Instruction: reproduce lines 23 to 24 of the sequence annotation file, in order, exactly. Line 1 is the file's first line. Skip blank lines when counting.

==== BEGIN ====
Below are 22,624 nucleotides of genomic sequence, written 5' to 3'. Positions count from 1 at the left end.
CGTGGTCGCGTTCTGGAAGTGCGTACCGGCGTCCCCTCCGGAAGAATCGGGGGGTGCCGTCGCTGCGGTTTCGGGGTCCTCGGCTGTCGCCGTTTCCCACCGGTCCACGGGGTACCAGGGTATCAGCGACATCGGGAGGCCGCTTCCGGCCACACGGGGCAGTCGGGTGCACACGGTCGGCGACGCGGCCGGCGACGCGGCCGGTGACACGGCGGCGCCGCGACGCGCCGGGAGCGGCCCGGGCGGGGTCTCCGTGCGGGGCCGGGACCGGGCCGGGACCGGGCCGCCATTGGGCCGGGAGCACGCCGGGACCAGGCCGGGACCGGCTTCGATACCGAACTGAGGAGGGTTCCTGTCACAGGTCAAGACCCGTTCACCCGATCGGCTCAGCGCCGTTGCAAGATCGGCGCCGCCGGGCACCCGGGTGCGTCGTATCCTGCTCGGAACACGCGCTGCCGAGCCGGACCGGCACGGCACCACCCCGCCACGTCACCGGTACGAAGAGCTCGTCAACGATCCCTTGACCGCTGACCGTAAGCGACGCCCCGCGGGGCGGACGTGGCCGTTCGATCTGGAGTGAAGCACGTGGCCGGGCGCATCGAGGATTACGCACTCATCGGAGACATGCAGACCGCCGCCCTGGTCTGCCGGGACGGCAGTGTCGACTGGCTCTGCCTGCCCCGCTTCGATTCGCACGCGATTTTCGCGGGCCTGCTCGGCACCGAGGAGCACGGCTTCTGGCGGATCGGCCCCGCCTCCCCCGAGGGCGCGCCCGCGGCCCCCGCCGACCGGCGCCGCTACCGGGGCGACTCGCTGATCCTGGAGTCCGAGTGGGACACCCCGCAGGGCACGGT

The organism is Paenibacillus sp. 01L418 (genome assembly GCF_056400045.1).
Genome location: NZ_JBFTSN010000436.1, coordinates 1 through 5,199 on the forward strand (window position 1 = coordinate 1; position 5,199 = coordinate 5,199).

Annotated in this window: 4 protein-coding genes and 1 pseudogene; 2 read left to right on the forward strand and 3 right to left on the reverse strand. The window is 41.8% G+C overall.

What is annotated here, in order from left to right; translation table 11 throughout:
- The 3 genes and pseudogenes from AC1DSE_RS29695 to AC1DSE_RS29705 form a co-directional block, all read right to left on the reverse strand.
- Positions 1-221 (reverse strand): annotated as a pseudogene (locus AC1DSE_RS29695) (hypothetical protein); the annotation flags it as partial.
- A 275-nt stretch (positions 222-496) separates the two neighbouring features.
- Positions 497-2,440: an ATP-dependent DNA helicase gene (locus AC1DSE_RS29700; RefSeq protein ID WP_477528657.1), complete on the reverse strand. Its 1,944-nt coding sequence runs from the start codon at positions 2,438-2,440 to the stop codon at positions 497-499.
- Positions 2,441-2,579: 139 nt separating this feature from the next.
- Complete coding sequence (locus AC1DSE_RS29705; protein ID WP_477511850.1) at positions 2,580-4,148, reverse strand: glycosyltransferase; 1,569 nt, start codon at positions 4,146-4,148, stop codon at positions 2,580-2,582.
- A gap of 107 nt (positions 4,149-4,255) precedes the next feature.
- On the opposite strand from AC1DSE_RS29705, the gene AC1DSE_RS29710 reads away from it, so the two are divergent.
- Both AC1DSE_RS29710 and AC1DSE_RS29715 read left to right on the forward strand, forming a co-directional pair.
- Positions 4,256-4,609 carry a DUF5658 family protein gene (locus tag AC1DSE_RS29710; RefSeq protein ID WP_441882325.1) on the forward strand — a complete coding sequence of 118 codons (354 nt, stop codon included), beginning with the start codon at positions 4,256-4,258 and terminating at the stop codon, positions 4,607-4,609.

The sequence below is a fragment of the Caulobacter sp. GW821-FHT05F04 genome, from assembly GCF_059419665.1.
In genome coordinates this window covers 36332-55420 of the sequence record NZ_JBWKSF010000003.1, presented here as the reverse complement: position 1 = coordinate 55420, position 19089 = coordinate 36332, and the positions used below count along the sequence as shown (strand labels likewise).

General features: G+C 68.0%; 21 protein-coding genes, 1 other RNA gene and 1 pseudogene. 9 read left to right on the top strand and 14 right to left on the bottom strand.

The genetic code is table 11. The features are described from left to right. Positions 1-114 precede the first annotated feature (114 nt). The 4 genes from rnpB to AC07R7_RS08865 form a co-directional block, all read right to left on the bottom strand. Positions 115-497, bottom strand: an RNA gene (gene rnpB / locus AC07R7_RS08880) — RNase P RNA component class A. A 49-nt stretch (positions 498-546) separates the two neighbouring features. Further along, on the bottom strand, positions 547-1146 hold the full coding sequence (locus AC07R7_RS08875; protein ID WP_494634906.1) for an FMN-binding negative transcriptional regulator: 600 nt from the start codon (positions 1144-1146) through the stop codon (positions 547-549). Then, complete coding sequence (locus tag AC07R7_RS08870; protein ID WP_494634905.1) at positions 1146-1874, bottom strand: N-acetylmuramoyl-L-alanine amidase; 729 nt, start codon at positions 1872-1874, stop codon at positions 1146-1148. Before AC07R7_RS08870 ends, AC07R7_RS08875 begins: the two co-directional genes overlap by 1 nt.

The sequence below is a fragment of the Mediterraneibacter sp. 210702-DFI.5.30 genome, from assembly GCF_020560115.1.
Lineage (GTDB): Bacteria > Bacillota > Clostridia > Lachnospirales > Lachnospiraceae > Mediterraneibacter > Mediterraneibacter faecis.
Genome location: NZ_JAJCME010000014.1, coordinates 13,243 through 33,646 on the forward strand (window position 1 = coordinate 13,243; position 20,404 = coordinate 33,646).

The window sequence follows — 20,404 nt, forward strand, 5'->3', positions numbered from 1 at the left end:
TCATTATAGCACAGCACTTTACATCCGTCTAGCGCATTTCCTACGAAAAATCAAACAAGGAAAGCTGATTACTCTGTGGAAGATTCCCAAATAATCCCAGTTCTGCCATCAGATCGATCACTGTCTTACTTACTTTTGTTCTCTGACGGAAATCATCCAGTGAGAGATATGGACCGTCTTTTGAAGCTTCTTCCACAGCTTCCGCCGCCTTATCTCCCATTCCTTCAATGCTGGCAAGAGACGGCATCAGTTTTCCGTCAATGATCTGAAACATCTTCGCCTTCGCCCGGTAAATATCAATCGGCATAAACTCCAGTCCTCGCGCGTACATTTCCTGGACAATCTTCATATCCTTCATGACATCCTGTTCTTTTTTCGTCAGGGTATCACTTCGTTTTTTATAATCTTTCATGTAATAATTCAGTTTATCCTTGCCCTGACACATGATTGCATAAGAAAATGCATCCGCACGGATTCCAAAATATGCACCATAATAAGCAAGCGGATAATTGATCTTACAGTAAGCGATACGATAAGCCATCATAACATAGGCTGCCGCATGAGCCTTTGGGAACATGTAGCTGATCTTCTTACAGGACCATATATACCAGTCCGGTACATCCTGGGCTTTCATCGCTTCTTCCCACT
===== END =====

Genome location: NZ_JAJCME010000014.1, coordinates 13,243 through 33,646 on the forward strand (window position 1 = coordinate 13,243; position 20,404 = coordinate 33,646).

The window sequence follows — 20,404 nt, forward strand, 5'->3', positions numbered from 1 at the left end: